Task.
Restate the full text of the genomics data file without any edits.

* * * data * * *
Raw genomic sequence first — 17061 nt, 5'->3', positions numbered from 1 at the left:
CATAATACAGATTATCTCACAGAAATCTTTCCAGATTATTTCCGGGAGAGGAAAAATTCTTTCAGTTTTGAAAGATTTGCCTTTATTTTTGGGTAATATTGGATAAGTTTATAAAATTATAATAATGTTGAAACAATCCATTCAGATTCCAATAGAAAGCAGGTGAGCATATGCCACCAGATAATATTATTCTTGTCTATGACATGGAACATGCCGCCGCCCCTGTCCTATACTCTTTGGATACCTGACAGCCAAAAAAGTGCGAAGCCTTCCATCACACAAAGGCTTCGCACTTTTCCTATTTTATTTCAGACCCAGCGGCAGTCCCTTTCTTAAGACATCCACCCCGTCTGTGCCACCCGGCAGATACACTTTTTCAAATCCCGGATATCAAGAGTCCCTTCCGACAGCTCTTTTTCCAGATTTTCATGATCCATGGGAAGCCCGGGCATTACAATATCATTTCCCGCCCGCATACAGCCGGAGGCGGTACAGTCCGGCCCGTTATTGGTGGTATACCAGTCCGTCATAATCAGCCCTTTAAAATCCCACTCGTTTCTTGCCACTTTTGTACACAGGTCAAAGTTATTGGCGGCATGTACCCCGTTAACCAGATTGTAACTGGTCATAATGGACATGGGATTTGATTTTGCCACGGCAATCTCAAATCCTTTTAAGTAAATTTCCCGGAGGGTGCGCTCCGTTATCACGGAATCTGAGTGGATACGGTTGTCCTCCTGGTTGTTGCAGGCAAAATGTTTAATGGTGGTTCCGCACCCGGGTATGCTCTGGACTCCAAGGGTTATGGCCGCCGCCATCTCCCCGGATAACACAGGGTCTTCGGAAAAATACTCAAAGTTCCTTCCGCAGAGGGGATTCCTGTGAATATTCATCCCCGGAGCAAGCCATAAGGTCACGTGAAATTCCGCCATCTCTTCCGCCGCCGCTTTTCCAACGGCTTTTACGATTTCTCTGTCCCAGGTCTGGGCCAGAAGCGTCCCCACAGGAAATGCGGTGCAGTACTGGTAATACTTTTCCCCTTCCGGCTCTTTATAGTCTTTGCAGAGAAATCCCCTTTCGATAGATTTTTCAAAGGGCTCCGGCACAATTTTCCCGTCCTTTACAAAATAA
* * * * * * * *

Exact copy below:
Raw genomic sequence first — 17061 nt, 5'->3', positions numbered from 1 at the left:
CATAATACAGATTATCTCACAGAAATCTTTCCAGATTATTTCCGGGAGAGGAAAAATTCTTTCAGTTTTGAAAGATTTGCCTTTATTTTTGGGTAATATTGGATAAGTTTATAAAATTATAATAATGTTGAAACAATCCATTCAGATTCCAATAGAAAGCAGGTGAGCATATGCCACCAGATAATATTATTCTTGTCTATGACATGGAACATGCCGCCGCCCCTGTCCTATACTCTTTGGATACCTGACAGCCAAAAAAGTGCGAAGCCTTCCATCACACAAAGGCTTCGCACTTTTCCTATTTTATTTCAGACCCAGCGGCAGTCCCTTTCTTAAGACATCCACCCCGTCTGTGCCACCCGGCAGATACACTTTTTCAAATCCCGGATATCAAGAGTCCCTTCCGACAGCTCTTTTTCCAGATTTTCATGATCCATGGGAAGCCCGGGCATTACAATATCATTTCCCGCCCGCATACAGCCGGAGGCGGTACAGTCCGGCCCGTTATTGGTGGTATACCAGTCCGTCATAATCAGCCCTTTAAAATCCCACTCGTTTCTTGCCACTTTTGTACACAGGTCAAAGTTATTGGCGGCATGTACCCCGTTAACCAGATTGTAACTGGTCATAATGGACATGGGATTTGATTTTGCCACGGCAATCTCAAATCCTTTTAAGTAAATTTCCCGGAGGGTGCGCTCCGTTATCACGGAATCTGAGTGGATACGGTTGTCCTCCTGGTTGTTGCAGGCAAAATGTTTAATGGTGGTTCCGCACCCGGGTATGCTCTGGACTCCAAGGGTTATGGCCGCCGCCATCTCCCCGGATAACACAGGGTCTTCGGAAAAATACTCAAAGTTCCTTCCGCAGAGGGGATTCCTGTGAATATTCATCCCCGGAGCAAGCCATAAGGTCACGTGAAATTCCGCCATCTCTTCCGCCGCCGCTTTTCCAACGGCTTTTACGATTTCTCTGTCCCAGGTCTGGGCCAGAAGCGTCCCCACAGGAAATGCGGTGCAGTACTGGTAATACTTTTCCCCTTCCGGCTCTTTATAGTCTTTGCAGAGAAATCCCCTTTCGATAGATTTTTCAAAGGGCTCCGGCACAATTTTCCCGTCCTTTACAAAATAA